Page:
The word "privateer" conjures a romantic image in the minds of most Americans. Tales of battle and
bounty pervade the folklore of privateering, which has become a cherished, if often overlooked part of
our shared heritage. Legends were forged during the battle for American independence, and these men were
understandably glorified as part of the formation of our national identity. The fact of the matter is
that the vast majority of these men were common opportunists, if noteworthy naval warriors. The profit
motive was the driving force behind almost all of their expeditions, and a successful privateer could
easily become quite wealthy. In times of peace, these men would be common pirates, pariahs of the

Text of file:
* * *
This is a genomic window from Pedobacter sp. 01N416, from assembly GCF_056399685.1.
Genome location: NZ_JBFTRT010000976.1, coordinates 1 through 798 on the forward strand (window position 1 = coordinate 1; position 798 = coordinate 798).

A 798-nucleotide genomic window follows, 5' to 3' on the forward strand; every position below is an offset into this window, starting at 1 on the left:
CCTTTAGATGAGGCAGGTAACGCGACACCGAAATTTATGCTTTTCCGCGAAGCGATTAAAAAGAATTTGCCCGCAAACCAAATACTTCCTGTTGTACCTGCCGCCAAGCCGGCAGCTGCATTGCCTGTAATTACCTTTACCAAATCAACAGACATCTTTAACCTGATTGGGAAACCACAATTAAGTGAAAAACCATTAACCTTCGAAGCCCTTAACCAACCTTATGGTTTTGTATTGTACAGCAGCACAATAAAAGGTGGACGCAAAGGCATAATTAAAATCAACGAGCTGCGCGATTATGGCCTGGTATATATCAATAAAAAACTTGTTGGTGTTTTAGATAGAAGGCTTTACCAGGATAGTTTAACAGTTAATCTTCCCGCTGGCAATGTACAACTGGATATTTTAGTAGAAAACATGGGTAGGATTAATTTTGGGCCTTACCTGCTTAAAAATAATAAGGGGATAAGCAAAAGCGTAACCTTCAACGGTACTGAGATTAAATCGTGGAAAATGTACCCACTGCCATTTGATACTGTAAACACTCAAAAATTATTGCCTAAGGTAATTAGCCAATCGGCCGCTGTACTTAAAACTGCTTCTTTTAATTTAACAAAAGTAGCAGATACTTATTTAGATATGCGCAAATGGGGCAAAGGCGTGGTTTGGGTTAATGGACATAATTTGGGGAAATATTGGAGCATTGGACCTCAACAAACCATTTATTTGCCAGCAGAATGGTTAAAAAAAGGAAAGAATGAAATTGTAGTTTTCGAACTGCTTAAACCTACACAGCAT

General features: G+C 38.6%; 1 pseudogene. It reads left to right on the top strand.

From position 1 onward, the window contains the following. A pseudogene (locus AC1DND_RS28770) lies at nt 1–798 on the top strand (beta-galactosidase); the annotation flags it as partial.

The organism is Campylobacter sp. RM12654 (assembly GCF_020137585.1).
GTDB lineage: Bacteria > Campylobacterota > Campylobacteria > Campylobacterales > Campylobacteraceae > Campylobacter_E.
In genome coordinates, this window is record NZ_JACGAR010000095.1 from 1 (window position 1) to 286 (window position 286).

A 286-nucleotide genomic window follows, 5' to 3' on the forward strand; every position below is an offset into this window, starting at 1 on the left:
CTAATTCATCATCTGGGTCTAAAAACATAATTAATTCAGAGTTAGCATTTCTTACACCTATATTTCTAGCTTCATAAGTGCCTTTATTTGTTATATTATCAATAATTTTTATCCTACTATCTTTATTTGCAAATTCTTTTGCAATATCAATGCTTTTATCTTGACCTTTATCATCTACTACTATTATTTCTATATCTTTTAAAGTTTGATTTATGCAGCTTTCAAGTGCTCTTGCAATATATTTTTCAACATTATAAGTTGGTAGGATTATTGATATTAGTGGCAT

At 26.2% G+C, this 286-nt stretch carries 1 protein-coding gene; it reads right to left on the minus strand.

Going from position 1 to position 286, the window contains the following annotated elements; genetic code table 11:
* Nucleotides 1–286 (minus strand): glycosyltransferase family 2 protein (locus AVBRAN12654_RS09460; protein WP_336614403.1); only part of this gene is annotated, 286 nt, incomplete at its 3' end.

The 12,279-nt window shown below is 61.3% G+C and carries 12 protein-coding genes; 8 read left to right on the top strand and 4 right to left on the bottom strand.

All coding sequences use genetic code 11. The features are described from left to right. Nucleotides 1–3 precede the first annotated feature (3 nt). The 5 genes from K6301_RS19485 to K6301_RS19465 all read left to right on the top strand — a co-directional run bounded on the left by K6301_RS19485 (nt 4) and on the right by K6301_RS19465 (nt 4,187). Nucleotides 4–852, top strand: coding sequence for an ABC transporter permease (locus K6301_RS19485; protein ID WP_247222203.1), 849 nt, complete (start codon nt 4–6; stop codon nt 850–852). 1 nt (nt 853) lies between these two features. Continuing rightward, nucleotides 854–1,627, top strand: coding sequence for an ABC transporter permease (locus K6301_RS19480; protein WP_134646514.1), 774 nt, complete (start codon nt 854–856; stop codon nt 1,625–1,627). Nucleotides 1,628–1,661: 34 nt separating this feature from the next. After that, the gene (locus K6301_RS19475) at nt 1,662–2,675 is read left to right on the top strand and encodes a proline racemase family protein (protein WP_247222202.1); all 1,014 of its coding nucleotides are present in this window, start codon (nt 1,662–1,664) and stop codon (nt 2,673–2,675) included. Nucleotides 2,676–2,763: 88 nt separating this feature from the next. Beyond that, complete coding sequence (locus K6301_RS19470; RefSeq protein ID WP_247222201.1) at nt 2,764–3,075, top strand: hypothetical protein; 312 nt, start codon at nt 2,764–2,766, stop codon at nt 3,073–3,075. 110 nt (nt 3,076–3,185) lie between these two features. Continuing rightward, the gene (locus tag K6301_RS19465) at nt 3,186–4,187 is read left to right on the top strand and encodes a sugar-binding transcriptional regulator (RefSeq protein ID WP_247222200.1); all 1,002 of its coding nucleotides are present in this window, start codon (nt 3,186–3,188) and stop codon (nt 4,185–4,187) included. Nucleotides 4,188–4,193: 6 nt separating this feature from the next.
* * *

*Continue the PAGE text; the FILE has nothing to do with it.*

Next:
maritime community. Commissioned in times of war, they were respected entrepreneurs, serving their
purses and their country, if only incidentally the latter. However vulgar their motivation, the system
of privateering arose because it provided a valuable service to the!
country, and indeed the American Revolution might not have been won without their involvement. Many
scholars agree that all war begins for economic reasons, and the privateers of the war for independence
contributed by attacking the commercial livelihood of Great Britain's merchants.
It is ironic that the entire notion of privateering began in Great Britain. In 1649 a frigate named
Constant-Warwick was constructed in England for a privateer in the employ of the Earl of Warwick.
Seeing how profitable this investment was, a great many of the English peerage commissioned their own
privateers. The Seven-Years War saw the proliferation of privateering on both the English and French
coasts as each attempted to disrupt their opponent's colonial trade. American investors quickly entered
this battle, commissioning ships to prey upon cargo vessels coming to and from...
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